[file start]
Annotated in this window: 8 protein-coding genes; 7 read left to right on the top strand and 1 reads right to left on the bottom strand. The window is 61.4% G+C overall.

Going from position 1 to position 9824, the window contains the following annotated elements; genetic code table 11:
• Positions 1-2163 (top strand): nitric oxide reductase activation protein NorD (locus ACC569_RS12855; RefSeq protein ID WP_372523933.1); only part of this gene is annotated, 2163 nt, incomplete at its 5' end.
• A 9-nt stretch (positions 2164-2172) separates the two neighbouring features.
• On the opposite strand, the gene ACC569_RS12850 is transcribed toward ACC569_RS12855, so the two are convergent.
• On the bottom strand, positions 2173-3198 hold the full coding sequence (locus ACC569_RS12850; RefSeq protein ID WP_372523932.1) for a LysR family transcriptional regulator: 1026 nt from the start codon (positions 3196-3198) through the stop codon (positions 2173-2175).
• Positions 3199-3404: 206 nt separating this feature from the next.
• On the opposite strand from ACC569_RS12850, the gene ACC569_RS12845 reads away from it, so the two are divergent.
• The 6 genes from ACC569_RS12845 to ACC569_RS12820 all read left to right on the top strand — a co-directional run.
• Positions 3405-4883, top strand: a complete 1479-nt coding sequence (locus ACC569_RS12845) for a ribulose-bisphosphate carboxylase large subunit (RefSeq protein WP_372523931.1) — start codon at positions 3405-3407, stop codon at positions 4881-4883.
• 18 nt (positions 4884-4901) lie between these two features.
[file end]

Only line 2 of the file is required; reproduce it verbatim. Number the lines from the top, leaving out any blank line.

Going from position 1 to position 9824, the window contains the following annotated elements; genetic code table 11: